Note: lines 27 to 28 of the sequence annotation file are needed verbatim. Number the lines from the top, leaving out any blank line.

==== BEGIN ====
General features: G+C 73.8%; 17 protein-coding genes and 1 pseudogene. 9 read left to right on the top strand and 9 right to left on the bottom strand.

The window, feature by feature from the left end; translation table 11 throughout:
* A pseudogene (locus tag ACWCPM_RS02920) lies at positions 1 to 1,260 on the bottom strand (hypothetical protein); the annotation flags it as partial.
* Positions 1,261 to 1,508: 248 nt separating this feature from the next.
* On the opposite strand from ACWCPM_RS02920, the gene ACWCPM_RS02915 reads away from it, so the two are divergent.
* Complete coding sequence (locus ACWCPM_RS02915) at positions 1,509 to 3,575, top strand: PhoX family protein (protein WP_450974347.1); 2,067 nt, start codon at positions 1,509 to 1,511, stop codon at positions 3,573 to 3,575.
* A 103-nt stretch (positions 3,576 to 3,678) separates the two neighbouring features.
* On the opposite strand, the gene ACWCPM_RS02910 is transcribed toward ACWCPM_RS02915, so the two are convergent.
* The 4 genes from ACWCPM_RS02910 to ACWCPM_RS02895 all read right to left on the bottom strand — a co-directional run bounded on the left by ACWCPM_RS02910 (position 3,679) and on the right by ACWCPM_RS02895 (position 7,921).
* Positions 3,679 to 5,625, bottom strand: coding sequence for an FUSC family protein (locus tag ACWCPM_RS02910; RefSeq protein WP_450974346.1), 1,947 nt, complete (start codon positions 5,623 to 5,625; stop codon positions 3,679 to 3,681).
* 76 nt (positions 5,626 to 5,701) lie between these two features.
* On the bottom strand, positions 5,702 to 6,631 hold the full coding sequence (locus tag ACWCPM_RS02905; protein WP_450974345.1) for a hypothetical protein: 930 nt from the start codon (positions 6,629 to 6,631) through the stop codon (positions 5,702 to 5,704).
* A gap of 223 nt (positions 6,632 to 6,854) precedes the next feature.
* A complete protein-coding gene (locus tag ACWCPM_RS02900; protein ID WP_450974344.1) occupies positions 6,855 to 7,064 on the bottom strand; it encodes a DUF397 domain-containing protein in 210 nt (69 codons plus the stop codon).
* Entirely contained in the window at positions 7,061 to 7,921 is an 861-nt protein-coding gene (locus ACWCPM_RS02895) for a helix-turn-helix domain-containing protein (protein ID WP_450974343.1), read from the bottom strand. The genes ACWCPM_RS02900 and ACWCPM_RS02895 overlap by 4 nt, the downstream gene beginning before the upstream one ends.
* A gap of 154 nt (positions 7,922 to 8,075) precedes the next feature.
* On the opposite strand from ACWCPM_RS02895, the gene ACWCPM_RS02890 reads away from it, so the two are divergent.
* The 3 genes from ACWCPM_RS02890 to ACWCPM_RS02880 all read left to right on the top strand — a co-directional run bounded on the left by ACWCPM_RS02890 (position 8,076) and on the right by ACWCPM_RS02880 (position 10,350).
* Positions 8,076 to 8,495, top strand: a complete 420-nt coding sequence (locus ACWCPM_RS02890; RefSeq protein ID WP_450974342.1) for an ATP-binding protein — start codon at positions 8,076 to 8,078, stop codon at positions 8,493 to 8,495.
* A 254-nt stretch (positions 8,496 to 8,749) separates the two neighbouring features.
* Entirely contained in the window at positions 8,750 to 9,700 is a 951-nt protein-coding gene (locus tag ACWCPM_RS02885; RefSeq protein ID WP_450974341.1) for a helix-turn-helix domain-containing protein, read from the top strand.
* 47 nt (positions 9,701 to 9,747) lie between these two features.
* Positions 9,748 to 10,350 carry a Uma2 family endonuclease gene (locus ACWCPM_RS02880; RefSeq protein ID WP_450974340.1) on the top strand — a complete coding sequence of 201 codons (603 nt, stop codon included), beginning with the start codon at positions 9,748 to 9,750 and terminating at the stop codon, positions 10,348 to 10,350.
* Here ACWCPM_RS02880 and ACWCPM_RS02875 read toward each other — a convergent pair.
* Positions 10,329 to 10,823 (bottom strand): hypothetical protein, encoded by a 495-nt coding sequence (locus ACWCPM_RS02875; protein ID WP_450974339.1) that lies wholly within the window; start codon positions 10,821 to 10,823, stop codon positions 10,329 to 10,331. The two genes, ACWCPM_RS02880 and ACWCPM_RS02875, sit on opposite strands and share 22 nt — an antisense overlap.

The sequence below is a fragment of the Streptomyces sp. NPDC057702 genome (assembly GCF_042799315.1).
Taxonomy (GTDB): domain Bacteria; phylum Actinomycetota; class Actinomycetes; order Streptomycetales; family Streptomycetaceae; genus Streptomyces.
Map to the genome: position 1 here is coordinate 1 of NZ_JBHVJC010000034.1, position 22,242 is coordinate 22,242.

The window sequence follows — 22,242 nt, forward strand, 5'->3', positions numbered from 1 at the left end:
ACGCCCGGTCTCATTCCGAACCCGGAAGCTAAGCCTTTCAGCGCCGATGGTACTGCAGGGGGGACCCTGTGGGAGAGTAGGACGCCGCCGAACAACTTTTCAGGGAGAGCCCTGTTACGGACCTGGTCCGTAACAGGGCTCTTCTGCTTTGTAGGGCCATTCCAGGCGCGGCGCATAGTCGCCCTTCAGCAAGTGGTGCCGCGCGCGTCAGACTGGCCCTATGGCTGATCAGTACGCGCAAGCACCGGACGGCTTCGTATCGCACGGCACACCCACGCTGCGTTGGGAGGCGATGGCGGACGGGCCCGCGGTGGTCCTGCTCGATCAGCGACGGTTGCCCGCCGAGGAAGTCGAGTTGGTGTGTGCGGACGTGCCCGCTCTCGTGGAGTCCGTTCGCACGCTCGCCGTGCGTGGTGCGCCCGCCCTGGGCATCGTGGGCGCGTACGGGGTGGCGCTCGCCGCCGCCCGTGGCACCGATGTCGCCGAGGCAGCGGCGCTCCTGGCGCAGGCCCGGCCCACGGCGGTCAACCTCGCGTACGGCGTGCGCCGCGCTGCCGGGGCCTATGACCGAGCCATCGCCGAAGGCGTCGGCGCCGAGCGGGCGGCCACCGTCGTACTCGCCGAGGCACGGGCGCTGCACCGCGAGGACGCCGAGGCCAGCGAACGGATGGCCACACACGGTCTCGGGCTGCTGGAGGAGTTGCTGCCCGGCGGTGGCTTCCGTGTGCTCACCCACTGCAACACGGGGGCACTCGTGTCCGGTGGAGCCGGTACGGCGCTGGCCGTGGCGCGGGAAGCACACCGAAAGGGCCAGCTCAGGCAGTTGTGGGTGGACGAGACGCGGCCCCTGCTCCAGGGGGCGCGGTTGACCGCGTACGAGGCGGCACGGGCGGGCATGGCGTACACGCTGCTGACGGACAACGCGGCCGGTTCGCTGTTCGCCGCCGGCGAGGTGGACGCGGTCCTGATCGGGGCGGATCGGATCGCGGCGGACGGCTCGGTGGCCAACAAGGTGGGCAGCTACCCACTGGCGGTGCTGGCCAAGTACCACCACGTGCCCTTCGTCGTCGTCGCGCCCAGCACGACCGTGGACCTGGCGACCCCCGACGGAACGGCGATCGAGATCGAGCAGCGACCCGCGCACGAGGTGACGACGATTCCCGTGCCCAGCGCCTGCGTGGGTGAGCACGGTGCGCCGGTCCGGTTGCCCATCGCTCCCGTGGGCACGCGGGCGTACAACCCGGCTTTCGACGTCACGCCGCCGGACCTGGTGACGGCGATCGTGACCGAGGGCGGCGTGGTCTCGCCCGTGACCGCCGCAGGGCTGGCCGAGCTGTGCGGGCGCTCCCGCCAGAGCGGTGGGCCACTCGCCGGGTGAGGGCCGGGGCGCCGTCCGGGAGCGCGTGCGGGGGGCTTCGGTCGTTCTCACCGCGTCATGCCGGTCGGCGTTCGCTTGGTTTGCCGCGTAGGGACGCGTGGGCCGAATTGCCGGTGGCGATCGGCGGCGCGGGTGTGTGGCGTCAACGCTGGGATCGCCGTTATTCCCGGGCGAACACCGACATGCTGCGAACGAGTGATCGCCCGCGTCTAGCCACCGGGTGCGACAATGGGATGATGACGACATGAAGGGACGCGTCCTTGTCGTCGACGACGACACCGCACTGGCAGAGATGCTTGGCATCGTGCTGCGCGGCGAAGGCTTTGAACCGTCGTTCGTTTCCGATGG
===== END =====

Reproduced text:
Taxonomy (GTDB): domain Bacteria; phylum Actinomycetota; class Actinomycetes; order Streptomycetales; family Streptomycetaceae; genus Streptomyces.
Map to the genome: position 1 here is coordinate 1 of NZ_JBHVJC010000034.1, position 22,242 is coordinate 22,242.